My problem is:
Solve for x: ax + b = bx - a
I found a similar problem in the book, and wondered if I'm on the right track or not.
I rewrote:
ax - bx = -a - b
x(a - b) = -a - b
x = -1 ?Code:x = -a – b ------- a – b
I guess because each letter is only equal to 1 my only possible answer is then 1? Is that how we get this answer? I'm only guessing...
I thought it was supposed to equal a number not the resulting fraction. It's a little confusing anyway. I'm not sure why I was trying to make x equal a number .
Can you please explain how this one equals 1 and the other one results to a fraction?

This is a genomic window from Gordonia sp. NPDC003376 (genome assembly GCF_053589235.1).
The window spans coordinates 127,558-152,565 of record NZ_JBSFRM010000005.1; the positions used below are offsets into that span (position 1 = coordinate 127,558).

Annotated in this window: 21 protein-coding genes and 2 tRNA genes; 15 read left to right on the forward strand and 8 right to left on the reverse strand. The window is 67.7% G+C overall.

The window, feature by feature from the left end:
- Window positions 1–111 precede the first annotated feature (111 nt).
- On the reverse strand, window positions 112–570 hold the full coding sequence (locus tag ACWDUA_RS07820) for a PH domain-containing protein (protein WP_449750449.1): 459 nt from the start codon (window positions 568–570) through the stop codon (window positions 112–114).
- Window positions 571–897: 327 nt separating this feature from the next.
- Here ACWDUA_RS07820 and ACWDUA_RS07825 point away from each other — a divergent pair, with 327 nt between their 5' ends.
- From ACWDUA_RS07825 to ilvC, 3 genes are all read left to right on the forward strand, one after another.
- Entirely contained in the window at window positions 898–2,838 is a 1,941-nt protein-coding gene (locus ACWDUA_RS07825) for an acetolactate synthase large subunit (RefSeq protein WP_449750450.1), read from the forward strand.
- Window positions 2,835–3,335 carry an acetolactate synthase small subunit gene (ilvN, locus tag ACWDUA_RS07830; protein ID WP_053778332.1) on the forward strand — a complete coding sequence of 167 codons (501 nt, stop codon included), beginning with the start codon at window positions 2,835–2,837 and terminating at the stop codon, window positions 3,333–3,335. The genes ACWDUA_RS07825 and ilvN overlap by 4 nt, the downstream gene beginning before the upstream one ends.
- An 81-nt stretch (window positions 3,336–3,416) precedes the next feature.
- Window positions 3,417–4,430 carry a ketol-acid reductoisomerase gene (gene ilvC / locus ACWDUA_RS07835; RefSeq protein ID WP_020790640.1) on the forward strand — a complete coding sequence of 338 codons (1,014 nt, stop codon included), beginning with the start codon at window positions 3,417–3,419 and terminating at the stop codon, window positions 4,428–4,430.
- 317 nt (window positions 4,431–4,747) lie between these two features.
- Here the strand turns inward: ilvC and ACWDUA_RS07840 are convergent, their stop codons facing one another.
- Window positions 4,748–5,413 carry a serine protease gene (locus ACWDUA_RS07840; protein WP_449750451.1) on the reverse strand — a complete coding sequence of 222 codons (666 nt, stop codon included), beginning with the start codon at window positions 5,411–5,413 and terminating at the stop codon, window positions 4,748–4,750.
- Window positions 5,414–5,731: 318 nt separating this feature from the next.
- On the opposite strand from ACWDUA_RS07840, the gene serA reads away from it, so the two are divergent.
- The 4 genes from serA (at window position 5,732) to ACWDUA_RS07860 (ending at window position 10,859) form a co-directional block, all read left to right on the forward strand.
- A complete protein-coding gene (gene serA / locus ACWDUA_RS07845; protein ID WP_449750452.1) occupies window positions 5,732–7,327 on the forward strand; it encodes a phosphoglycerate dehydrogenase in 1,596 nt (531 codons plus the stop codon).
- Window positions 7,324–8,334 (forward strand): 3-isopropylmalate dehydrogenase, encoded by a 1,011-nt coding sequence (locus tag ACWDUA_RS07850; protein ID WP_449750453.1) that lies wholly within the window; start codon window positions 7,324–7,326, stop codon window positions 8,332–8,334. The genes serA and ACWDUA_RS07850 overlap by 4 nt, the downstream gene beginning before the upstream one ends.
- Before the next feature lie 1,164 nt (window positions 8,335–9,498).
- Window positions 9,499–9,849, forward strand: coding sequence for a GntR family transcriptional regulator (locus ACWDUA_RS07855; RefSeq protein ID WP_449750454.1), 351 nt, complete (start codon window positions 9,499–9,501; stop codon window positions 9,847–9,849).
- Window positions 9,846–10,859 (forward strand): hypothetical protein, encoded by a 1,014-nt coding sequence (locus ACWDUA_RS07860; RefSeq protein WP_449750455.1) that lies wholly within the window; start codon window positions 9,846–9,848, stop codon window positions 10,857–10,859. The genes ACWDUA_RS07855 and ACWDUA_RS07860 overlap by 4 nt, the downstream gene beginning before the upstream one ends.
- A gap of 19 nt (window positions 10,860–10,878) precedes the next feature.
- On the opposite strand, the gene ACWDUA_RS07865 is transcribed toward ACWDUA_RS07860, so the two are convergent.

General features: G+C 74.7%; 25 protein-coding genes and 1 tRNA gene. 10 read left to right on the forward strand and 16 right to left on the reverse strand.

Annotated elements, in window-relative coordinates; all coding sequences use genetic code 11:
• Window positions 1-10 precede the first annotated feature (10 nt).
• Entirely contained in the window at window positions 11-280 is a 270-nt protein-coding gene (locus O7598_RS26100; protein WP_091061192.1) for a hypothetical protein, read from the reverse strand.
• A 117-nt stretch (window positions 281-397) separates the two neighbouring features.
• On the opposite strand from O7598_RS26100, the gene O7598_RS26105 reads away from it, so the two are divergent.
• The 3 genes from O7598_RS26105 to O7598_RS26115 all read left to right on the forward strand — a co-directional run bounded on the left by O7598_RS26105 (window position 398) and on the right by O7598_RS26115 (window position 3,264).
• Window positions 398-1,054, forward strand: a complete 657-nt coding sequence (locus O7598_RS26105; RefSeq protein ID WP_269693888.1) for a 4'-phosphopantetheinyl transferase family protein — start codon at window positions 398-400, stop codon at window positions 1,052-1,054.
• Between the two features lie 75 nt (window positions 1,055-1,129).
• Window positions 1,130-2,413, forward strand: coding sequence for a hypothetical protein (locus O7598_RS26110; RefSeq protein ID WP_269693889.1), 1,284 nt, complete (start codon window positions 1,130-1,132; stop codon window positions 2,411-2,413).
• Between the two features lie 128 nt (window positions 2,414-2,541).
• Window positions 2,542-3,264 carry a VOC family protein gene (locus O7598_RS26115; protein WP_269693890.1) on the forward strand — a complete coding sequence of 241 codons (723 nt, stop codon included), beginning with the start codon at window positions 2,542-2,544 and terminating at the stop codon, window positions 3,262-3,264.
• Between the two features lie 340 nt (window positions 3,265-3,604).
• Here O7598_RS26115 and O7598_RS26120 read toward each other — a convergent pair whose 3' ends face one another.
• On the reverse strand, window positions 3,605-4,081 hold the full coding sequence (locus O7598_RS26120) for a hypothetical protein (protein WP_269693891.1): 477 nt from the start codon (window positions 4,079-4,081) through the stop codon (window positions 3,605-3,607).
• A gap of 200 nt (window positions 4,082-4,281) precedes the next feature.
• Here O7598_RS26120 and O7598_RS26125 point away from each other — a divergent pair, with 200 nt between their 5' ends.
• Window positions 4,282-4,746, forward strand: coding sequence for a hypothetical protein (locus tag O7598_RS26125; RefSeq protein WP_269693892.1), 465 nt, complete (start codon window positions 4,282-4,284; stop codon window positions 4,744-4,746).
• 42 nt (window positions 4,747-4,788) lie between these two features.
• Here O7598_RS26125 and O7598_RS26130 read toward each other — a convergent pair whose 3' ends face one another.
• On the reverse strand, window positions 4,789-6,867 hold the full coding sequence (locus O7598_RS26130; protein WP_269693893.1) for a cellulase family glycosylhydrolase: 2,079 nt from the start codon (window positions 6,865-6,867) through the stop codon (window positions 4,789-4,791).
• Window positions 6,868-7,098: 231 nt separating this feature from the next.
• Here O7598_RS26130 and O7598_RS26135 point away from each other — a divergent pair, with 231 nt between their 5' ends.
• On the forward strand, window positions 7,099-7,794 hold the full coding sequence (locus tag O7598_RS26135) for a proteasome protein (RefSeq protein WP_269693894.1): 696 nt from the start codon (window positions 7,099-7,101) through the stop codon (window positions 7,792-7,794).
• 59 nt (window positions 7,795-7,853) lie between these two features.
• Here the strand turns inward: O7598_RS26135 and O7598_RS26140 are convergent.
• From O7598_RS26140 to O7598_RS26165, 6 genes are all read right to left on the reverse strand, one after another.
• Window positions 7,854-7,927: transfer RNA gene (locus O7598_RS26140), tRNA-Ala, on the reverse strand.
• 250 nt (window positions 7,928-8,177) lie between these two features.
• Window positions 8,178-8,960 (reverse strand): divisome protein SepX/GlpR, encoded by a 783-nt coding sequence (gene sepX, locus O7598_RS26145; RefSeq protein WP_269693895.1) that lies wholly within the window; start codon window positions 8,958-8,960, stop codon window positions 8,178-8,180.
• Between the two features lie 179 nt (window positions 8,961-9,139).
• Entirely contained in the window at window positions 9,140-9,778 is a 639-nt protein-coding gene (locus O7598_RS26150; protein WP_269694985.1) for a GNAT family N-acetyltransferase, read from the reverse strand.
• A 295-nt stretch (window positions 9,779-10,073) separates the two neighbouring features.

ax + b = bx + a
Thanks again! Just trying to understand this, so hopefully I'll retain it.
ok, so there were no instructions that said must be a number. it said we should simply solve for in terms of the other letters.
Now recall, a fraction is equal to 1 if the numerator and denomenator are equal--and of course the denominator can't be zero. We get -1 if the numerator is the negative of the denominator, which was the case in the example i choose that we would need to get -1.
Now on to the next question:
..........get all the 's on one side
........now factor out the common
.......now divide both sides by
we have a number divided by itself, provided we will get 1
So,